"transparency facilitates accountability, which is the essence of integrity" - joel salatin
What do your animals eat?
Only the good stuff! We are a pasture-based farm. This means that all of our animals live in forage-rich environments, all the time.
We raise a limited number of ruminant herbivores (i.e. cows, goats, or sheep). These animals are 100% fed and finished on grass (and bushes, in the case of goats). No grain. We primarily focus on raising chickens and pigs, which are omnivorous animals with high energy and protein requirements. They cannot be “100% grass fed.” All of our chickens live on grass pasture and are rotated to ensure a constant supply of fresh forage (grass, bugs, etc). Our pigs live either on grass pasture or in mature oak forests and are also rotated to ensure a constant supply of fresh forage (grass, bugs, roots, small woodland plants, etc). Our chickens and pigs are also supplemented with a certified organic grain-based feed. This may include corn, wheat, and/or milo for energy, and soy for protein. Click here for more info on soy and corn in livestock feeds. We also supplement with fresh organic vegetables and fruits. Feed supplements are provided “free choice,” which means that the animals always have the option to forage.
Do your animals receive any GMO or non-organic feed items?
No. Certified organic feeds are by nature non-GMO, and also do not contain any ingredients grown with synthetic pesticides, fungicides, etc. Our pastures have never been treated with pesticides or fertilizers, other than the animals’ own manure.
I see a lot of farms advertising as “non-GMO, but not organic”… what’s the difference?
Livestock feeds labeled only as “non-GMO” usually contain ingredients grown with pesticides, herbicides, and/or fungicides that are objectionable. That is why we only use certified organic feed supplements, even though they are more expensive. We also don’t use antibiotics… a “non-GMO” claim says nothing about a farm’s use of antibiotics, or pasture for that matter.
It's also important to understand that non-GMO substitutes for corn and soy (for example, wheat and peanut meal), unless certified organic, are grown with the same pesticides (for example, glyphosate) as their GMO counterparts. Pesticides bioaccumulate in animal tissues and are also found in body fluids like breast milk and urine. Scientific testing can detect pesticide residues much more readily than it can detect traces of GMOs. Is "non-GMO but not organic" really what you are looking for as a consumer?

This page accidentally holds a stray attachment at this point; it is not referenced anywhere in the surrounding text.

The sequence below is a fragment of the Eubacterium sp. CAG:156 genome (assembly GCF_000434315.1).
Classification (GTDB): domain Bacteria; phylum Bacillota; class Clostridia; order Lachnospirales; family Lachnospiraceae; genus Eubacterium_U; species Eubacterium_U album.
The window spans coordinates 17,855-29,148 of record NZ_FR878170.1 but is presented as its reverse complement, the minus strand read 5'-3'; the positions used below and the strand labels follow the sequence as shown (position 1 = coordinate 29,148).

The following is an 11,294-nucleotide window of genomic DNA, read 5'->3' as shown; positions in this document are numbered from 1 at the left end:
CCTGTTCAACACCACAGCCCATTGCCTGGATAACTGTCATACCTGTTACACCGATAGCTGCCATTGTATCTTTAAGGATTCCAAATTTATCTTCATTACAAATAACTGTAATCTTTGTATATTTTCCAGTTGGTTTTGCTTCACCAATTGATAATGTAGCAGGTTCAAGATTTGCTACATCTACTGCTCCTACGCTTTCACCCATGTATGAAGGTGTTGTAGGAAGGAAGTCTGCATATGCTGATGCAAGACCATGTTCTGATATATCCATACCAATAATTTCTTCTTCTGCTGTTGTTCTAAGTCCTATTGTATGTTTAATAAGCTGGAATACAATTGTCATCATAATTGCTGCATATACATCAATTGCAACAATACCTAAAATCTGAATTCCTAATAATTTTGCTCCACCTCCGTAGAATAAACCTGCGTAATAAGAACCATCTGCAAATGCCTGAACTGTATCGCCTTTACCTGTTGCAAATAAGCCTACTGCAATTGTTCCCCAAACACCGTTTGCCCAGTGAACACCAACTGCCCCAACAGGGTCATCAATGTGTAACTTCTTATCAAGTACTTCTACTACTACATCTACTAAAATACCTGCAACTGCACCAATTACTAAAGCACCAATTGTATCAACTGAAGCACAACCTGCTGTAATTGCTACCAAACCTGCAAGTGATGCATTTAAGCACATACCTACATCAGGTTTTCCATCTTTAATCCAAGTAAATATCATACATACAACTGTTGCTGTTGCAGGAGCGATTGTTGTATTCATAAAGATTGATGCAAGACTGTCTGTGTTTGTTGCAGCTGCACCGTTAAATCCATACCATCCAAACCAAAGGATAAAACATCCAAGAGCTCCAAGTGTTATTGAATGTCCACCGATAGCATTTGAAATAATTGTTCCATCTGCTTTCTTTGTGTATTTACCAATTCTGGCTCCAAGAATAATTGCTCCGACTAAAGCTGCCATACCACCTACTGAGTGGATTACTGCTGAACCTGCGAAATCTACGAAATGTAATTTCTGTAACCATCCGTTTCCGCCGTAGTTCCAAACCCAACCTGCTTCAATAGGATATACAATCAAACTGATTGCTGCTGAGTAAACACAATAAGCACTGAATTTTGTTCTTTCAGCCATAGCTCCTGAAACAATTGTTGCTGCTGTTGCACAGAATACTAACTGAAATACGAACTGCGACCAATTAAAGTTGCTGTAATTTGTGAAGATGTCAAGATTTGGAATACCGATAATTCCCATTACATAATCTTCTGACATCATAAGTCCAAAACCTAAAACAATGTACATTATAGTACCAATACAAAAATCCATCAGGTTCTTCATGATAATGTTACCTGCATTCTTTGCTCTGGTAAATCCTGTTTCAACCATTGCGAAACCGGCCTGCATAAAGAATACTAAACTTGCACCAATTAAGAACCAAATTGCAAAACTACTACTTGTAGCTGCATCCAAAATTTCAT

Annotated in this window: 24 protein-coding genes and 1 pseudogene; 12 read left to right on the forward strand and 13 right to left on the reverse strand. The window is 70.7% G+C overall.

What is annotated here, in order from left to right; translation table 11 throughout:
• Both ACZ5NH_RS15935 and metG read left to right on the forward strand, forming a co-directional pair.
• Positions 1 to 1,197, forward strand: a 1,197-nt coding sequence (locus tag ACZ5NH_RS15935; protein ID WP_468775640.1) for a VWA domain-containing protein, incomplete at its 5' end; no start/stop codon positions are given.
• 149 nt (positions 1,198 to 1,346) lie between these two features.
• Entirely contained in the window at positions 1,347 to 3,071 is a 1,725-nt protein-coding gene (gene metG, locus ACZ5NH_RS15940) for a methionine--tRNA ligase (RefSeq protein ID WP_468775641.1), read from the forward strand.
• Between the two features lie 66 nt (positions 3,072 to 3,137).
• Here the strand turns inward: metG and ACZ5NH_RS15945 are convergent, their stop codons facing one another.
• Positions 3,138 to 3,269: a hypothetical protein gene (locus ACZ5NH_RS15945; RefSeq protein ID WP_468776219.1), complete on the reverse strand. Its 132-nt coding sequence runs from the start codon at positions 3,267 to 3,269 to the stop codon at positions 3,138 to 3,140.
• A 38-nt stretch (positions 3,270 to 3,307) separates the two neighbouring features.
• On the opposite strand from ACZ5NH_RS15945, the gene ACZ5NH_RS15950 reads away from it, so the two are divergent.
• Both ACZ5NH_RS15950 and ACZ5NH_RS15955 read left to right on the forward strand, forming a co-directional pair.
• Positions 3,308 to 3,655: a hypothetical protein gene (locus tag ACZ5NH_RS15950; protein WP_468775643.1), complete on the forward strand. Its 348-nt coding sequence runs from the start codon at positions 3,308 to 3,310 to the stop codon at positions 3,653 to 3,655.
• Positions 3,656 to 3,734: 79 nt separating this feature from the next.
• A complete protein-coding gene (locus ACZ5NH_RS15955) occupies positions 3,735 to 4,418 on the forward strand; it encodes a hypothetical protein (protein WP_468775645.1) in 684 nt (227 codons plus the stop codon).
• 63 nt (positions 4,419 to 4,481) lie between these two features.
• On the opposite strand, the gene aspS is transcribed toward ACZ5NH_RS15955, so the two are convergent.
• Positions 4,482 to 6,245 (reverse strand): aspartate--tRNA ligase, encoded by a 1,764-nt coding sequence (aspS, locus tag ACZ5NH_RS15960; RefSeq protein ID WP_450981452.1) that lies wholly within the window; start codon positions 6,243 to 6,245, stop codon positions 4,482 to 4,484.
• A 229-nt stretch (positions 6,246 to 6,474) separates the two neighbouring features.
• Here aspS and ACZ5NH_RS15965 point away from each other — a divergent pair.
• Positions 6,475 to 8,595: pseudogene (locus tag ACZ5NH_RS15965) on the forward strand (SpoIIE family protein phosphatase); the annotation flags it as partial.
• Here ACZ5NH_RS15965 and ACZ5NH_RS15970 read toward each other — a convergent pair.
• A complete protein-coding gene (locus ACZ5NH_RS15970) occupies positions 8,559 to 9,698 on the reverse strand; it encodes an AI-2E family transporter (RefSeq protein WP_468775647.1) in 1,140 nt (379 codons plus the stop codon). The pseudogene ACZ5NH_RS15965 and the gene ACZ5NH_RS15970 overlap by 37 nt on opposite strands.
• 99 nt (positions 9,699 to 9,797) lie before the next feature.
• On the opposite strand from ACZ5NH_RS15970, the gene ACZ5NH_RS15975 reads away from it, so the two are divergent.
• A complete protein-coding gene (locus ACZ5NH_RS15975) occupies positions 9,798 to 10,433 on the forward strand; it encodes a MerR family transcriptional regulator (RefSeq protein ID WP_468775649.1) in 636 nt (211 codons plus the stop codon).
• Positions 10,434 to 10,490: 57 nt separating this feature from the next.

How much outdoor or pasture access do your animals have?
Our animals live outdoors, on pasture or in woodlands, all the time. They never leave the pasture or forest and are never locked away from it, even at night.
How does that compare with “organic” and “free range” standards for outdoor or pasture access?
It doesn’t. The organic “pasture rule” is not applied/enforced for chickens and pigs. Commercial organic and “free range chickens” typically have access only to a dirt yard or concrete porch. “Organic” pigs have access to an outdoor concrete pad or dirt run and otherwise live in commercial hog barns with a softer floor.
How many square feet of space do each of your animals get?
Packing animals so densely that “feet” is a useful unit of measurement typically indicates spaces that are too small to support meaningful amounts of forage. Our pastures are measured in acres. We typically keep around 100 chickens per acre of pasture and 5 pigs per acre of forest. Our animals currently rotate over about 25 acres.
What’s all this fuss about “rotation”?
There’s not nearly enough fuss, in our opinion! Other than grass and other forage, rotation is THE most important feature of a pasture-based production system. You’ve probably heard of over-grazing being a problem with cattle. Chickens and pigs are harder on a pasture than cows… they forage differently. And they tend to congregate at certain times of day around a “hub,” for example laying hens around their nesting boxes, or pigs around their water source and the wallows they create from it. Without rotation, livestock will quickly turn a pasture into a dirt yard, or worse. It is not possible to maintain forage without rotation.
How does a pasture-based farm use rotation?
Most pasture-based farmers rotate their livestock. We rotate our broiler chickens daily, our laying hens weekly or bi-weekly, and our pigs bi-weekly or monthly (though we should really do it more often). That means we also have to rotate their “hubs” - nest boxes, roosting bars, water sources, supplement feeders. “Hub” infrastructure that rotates is often on wheels or sleds. Occasionally a farm can pull off a true pasture-based system using a fixed hub (i.e. barns) and rotating their pasture around the barn. This is rare, and very difficult to do well. Usually barn or shed-based farms end up with dirt yards rather than pasture, which is still nicer than confinement for the animals but doesn’t result in the nutrient-density or ecological benefits of a true pasture-based system.
So how much of this “rotation” is required for “free range” and “organic” operations?
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